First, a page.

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Sure enough, Spence discovers that while Arizona is favored by a point and a half in Vegas, the line in Minnesota is only one point. Duke, meanwhile, is favored by five points over Maryland. In other words, if someone bets on Duke "minus five," in order to collect Duke must win by at least six points. If Duke wins by exactly five, it's a "push," and no money is lost or won. There's also an "over-under" line on each game, a prediction of how many points will be scored by both teams combined. The over-under for the Duke game is 165 points.
The clock strikes one, Creedence Clearwater Revival is playing on the stereo, and the cordless starts ringing. Spence takes a phone call about every two minutes, chatting up his buddies and happily taking their action.
"All right, that's a lock, you got Michigan State. That'll take care of my next three insurance payments."
"I was paying you out so much this year that your Lexus was driving around with premium gas for a while."
"Okay, but you gotta call me back by 2:15. I don't want any of these 2:20 calls, either, 'cause I gotta get downtown and get some drinks in me."
"Christ, you got a craps table set up today too? Well, well. Welcome to MinneVegas. Okay, talk to ya."
All bookies want to have their bets relatively balanced from event to event. If Spence's books show, for example, that significantly more money is being bet on Duke than on Maryland, he'll "lay off" Duke to another bookie--i.e., bet on Duke himself to cover the difference. This way if Duke wins, he has money to pay clients who took Duke. And mostly Spence manages to play it just right, never swinging too far in either direction. "All bookies want their books at 50-50 on two teams, so the books are balanced as much as possible," he says. Spence's goal is to make his profit by taking ten percent of all winning wagers--a standard percentage known as "the juice." And if a client fails to pay up, he will keep that bettor off the books till the account is made good.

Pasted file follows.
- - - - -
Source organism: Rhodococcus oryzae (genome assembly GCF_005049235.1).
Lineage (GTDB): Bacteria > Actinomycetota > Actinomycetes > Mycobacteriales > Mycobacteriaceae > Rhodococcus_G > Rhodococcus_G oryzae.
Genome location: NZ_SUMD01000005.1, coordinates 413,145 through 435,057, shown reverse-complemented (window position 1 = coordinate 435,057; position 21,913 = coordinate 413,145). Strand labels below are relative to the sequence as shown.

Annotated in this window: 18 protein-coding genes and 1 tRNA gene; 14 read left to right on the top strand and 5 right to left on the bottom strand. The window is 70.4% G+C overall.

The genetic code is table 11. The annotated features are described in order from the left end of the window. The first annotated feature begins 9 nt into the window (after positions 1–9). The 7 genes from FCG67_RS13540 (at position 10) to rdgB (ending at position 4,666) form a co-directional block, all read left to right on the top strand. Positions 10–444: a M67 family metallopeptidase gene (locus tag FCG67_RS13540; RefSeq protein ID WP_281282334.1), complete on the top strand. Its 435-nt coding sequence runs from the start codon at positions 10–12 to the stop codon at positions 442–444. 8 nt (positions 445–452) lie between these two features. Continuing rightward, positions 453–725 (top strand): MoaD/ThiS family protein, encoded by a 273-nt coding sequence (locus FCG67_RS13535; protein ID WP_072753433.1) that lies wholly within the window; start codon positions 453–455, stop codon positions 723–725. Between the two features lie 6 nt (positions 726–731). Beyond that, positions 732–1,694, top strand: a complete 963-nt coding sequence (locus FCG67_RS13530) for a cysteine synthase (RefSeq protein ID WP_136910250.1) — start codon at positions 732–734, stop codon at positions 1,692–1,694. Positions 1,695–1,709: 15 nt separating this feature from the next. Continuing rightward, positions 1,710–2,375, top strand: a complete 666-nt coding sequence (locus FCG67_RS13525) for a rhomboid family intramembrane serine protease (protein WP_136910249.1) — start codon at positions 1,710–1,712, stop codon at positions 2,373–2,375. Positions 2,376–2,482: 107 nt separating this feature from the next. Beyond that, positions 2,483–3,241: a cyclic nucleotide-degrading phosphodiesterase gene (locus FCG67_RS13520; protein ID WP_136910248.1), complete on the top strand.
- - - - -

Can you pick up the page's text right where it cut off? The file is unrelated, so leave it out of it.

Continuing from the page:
The clock is ticking down, and now the calls are coming in every minute or so. Spence lights cigarette after cigarette, keeps his bloody mary within reach, scribbles figures in his book, and, between rings, waxes poetic on capitalism: "I wonder what all the poor people are doing today?"
In just over an hour's time, Spence has booked more than $9,000 in bets. He's growing concerned that too many people are picking Duke to beat Maryland. He guesses that if he "lays off" $1,500 on Duke, he'll either win $3,500 on the day or lose $2,200. In the end, though, he opts not to phone his own bookie, and instead counts on his over-under action to see him through. (When all is said and done, his juice will total $3,300. "It was a very profitable night," he'll gloat.)
At a quarter past two, Spence stops taking calls, gulps the dregs of his drink, and heads out to do a little bar-hopping before game time. (He scored tickets from the father of an old girlfriend: "Never burn the bridge with the parents," he cracks.) Dressed modestly in a maroon turtleneck and khakis, he makes the trip downtown in his Pontiac Grand Am. "Hey, people always think I'm gonna be Italian and be like some guy on the Sopranos when they meet me," he quips. "But I don't want any $40,000 swings. I'm small-time. I'm just a German with a little alley cat thrown in."
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